I really shouldn't complain. My husband's business is doing VERY well considering what's going on with the economy, we just moved into a new house, I just bought a new car, we have a wonderful marriage, and we're thinking about babies. I just don't feel quite as useful anymore.

Normally, I would feel okay about things if I could be "Suzy Homemaker" on my off time, but even that hasn't worked out the way I would hope. By the time I get home from work around 7, there's just not much time to clean, do laundry, dishes, and dinner. So not only am I no longer bringing in the nice chunk of dough that I used to, but now I can hardly keep up with my own housework too. Don't get me wrong... my hubby helps out all the time. Plus he also does all the yard work, honey do's, and car maintenance. But he shouldn't have to... I'm plenty capable, and definitely organized, so there's no reason why I can't handle this. I just feel like I'm spinning my wheels.

It's just Monday. And I definitely feel it.

Tuesday, May 5, 2009

inspired thoughts.

"People have this misconception of happy people, that we have no problems, never feel pain. But in reality I think truly happy people are those that have experienced the worst and have come out scarred but in one piece on the other side." -Scarlethue,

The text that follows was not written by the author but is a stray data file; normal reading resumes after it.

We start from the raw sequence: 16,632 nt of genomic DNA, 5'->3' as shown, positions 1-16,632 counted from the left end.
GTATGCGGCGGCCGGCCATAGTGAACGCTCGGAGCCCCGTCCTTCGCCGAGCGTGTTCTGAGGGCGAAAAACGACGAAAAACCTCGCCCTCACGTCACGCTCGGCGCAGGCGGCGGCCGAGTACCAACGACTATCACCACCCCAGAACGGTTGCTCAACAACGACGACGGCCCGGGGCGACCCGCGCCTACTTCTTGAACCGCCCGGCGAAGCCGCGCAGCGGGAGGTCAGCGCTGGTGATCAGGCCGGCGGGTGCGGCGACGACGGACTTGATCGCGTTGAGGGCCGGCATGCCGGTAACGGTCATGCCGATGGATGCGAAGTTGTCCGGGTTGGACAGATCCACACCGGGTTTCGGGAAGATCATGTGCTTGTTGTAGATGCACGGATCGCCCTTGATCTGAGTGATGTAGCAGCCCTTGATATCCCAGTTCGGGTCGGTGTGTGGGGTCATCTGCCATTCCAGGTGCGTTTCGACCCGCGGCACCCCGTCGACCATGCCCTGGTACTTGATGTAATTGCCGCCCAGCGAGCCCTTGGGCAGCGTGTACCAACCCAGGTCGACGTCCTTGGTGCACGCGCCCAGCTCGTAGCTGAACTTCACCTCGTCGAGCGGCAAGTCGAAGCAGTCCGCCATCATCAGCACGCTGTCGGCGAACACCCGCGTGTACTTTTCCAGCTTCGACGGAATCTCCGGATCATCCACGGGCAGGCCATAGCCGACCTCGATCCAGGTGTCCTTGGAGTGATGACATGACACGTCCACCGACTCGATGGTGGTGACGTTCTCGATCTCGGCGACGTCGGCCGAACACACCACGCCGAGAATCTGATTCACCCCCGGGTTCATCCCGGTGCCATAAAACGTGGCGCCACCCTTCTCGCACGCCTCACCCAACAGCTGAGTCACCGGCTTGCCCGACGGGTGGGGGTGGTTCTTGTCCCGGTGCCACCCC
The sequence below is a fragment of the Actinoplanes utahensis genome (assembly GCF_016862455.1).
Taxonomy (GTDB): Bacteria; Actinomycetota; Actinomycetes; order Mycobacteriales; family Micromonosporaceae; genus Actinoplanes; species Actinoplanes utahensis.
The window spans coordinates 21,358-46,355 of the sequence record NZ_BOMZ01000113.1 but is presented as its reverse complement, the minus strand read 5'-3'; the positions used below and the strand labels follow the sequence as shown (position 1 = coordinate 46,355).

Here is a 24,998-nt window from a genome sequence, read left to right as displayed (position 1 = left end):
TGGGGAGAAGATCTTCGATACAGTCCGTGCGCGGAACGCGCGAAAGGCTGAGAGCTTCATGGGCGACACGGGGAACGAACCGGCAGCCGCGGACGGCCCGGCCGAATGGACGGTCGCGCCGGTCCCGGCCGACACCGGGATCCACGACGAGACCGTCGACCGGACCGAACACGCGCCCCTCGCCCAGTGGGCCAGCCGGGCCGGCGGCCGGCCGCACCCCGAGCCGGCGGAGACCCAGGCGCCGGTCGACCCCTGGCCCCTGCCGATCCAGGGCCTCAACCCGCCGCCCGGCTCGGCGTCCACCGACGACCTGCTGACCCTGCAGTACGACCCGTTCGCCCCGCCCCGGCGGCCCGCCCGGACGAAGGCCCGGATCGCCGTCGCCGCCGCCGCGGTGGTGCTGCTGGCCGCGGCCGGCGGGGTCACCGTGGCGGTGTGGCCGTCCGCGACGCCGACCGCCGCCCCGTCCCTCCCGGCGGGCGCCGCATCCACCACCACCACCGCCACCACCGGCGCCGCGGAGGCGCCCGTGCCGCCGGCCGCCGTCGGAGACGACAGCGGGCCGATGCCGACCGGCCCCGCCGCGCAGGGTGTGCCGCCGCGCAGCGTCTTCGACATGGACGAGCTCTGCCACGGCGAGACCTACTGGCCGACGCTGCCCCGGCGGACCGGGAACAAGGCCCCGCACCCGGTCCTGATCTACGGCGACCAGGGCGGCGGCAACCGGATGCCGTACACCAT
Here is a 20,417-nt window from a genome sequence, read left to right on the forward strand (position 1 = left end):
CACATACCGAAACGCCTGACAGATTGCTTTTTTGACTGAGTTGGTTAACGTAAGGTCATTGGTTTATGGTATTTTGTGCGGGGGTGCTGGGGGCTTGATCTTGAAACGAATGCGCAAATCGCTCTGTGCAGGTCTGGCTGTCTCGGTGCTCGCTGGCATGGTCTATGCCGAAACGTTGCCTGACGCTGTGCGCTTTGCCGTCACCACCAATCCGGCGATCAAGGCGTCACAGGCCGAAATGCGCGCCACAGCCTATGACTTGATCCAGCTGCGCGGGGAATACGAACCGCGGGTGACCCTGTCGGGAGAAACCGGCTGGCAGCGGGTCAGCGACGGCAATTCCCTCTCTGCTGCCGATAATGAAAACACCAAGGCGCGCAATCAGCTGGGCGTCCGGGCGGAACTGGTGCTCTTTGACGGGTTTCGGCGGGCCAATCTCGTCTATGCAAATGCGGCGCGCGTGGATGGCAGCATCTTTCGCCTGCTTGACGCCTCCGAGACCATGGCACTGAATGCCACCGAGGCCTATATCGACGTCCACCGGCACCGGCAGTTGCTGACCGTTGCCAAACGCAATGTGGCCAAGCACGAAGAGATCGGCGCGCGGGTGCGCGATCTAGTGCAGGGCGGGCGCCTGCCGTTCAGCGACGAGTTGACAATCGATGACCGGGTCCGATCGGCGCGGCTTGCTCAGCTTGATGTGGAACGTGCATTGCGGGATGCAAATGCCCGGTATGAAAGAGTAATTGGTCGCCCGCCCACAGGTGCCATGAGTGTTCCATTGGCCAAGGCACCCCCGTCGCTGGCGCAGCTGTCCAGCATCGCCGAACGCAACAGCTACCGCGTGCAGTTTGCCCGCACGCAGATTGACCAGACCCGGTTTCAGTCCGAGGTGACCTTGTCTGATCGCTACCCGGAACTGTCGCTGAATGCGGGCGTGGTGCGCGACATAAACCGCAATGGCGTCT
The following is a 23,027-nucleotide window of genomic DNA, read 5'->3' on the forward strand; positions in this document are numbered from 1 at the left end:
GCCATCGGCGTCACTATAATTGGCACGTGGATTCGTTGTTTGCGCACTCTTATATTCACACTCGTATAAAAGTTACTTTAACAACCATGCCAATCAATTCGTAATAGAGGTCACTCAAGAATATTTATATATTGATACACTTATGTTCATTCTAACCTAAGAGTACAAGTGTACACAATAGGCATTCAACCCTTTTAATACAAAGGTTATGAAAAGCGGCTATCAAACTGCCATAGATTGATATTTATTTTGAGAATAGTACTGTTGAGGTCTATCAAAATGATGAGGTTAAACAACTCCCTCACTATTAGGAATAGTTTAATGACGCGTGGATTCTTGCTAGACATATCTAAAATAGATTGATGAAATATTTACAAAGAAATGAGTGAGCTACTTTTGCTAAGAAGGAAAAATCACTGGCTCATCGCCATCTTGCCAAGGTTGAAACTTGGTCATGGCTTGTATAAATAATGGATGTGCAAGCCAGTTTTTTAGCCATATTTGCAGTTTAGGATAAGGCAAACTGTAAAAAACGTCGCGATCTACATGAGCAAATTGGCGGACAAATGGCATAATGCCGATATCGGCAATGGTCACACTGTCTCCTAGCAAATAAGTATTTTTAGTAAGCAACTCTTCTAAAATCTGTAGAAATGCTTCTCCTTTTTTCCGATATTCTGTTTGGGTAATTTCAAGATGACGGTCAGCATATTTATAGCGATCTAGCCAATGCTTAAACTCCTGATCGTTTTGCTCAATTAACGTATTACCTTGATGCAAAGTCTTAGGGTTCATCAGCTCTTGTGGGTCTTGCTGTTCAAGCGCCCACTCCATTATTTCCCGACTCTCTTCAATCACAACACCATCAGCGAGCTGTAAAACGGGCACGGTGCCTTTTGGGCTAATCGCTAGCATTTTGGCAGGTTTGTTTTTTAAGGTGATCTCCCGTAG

A Beautiful Truth blog.

I have recently been struggling with my transition from "dark and twisty, angst ridden writer" to "happy, content, healthy relationship, married writer." It's tough sometimes.

Today, I was introduced to the blog referenced above by way of a comment that came by way of another blog that came by way of a forum. Crazy. It gave me some inspiration, though as we seem to be following some of the same paths. Isn't is funny how this little blog world works? You start out alone, venting your thoughts, clearing your head, even sometimes searching for a voice so that your insides aren't screaming all the time. One by one, peoples lives begin to intersect. You pick up a blog that sounds interesting, that picks up another blog, etc. Suddenly your following has doubled, and there are people reaching out (or reaching in rather) and connecting their lives to yours. It's pretty amazing.

Regardless of the content, there is always some common thread connecting us all. Another blog that I follow, "Life in the Second Half", has explored some of those same ideas, (AND she also has a great blog today about happiness, which is where I'm heading with this.) While some blogs follow the lives of their children, others are empty nesters, single people, animal lovers, activists, and the list goes on. And yet, we all share something with each other. I love reading these blogs and comparing lives and ideas to my own. Since I seem to have embarked on quite a search for truth and answers lately, it goes without saying that I am actively exploring. But, that's another blog entirely.